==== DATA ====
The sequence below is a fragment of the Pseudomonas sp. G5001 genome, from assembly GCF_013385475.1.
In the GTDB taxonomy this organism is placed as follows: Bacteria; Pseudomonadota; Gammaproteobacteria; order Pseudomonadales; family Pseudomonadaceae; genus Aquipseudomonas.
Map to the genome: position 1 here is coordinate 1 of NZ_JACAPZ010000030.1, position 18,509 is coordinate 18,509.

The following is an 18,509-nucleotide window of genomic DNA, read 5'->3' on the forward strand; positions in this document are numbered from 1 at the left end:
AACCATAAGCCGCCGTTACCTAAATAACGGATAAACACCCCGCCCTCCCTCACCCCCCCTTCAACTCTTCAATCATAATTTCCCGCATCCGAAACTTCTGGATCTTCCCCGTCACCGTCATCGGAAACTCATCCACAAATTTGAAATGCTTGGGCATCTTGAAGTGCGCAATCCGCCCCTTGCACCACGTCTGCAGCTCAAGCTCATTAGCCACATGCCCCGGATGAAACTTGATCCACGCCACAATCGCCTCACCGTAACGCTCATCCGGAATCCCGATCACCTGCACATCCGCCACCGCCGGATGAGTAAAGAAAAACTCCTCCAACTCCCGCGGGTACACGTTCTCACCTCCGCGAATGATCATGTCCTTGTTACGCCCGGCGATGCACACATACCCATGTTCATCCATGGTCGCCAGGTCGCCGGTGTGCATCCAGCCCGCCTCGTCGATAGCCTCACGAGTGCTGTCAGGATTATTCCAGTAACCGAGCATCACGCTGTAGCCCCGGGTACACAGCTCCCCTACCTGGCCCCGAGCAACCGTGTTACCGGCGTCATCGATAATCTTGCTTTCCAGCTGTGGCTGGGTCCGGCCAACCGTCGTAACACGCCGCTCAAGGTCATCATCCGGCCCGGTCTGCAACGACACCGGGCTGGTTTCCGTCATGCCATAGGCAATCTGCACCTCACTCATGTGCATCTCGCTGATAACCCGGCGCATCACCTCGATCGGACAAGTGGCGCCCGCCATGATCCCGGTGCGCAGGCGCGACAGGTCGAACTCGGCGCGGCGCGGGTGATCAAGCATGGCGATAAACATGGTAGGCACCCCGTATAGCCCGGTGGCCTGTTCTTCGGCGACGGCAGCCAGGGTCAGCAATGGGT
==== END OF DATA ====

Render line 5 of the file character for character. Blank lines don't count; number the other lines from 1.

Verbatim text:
AACCATAAGCCGCCGTTACCTAAATAACGGATAAACACCCCGCCCTCCCTCACCCCCCCTTCAACTCTTCAATCATAATTTCCCGCATCCGAAACTTCTGGATCTTCCCCGTCACCGTCATCGGAAACTCATCCACAAATTTGAAATGCTTGGGCATCTTGAAGTGCGCAATCCGCCCCTTGCACCACGTCTGCAGCTCAAGCTCATTAGCCACATGCCCCGGATGAAACTTGATCCACGCCACAATCGCCTCACCGTAACGCTCATCCGGAATCCCGATCACCTGCACATCCGCCACCGCCGGATGAGTAAAGAAAAACTCCTCCAACTCCCGCGGGTACACGTTCTCACCTCCGCGAATGATCATGTCCTTGTTACGCCCGGCGATGCACACATACCCATGTTCATCCATGGTCGCCAGGTCGCCGGTGTGCATCCAGCCCGCCTCGTCGATAGCCTCACGAGTGCTGTCAGGATTATTCCAGTAACCGAGCATCACGCTGTAGCCCCGGGTACACAGCTCCCCTACCTGGCCCCGAGCAACCGTGTTACCGGCGTCATCGATAATCTTGCTTTCCAGCTGTGGCTGGGTCCGGCCAACCGTCGTAACACGCCGCTCAAGGTCATCATCCGGCCCGGTCTGCAACGACACCGGGCTGGTTTCCGTCATGCCATAGGCAATCTGCACCTCACTCATGTGCATCTCGCTGATAACCCGGCGCATCACCTCGATCGGACAAGTGGCGCCCGCCATGATCCCGGTGCGCAGGCGCGACAGGTCGAACTCGGCGCGGCGCGGGTGATCAAGCATGGCGATAAACATGGTAGGCACCCCGTATAGCCCGGTGGCCTGTTCTTCGGCGACGGCAGCCAGGGTCAGCAATGGGT